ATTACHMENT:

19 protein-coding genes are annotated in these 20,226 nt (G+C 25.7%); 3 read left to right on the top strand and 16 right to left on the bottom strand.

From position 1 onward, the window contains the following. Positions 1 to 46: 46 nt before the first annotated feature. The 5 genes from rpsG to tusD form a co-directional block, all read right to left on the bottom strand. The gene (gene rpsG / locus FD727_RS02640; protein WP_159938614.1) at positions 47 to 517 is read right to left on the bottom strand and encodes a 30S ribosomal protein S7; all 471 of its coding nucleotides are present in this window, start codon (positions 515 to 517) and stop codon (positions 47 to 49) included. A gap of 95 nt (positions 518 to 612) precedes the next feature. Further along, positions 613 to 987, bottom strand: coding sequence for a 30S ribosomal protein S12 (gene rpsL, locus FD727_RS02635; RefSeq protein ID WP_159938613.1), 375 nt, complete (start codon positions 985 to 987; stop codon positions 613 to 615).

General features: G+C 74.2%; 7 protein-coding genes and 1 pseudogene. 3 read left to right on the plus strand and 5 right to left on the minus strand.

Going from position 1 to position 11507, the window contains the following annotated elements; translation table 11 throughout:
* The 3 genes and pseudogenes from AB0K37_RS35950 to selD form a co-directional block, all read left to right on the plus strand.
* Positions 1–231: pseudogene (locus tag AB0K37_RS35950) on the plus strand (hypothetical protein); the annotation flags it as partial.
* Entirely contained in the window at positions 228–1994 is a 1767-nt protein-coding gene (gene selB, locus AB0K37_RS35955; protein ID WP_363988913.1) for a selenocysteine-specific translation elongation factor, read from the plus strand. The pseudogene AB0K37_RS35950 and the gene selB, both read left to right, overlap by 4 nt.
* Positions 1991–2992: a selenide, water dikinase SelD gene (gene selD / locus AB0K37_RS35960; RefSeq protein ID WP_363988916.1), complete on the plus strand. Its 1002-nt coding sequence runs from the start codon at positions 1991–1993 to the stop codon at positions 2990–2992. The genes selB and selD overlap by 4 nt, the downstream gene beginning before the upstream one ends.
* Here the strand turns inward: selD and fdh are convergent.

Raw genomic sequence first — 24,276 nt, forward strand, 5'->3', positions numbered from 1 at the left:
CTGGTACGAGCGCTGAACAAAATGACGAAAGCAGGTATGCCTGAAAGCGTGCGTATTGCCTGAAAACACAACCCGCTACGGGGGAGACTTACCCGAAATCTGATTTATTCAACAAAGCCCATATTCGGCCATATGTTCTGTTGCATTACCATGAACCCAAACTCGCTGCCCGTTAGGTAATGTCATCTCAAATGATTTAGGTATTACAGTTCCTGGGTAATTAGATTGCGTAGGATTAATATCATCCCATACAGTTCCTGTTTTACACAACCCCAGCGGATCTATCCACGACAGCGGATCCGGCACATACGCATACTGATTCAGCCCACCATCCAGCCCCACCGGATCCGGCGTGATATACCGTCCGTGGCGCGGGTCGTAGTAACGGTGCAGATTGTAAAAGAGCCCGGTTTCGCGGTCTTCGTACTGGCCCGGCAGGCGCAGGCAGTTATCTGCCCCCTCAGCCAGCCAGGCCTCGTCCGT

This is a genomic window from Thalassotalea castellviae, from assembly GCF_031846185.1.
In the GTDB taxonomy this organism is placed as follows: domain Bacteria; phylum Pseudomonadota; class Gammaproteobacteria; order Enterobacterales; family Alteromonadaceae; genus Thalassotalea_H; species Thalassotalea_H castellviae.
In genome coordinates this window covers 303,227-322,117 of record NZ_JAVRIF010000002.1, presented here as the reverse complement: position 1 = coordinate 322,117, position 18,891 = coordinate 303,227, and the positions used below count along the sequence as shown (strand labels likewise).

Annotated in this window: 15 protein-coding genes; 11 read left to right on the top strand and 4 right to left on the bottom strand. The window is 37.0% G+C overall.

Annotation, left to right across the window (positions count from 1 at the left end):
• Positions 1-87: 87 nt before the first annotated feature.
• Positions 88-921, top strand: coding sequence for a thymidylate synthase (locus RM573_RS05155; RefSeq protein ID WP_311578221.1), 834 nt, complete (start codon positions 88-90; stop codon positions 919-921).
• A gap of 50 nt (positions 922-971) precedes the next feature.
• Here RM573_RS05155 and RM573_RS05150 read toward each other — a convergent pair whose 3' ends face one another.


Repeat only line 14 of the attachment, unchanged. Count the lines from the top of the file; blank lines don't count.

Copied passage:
In genome coordinates this window covers 303,227-322,117 of record NZ_JAVRIF010000002.1, presented here as the reverse complement: position 1 = coordinate 322,117, position 18,891 = coordinate 303,227, and the positions used below count along the sequence as shown (strand labels likewise).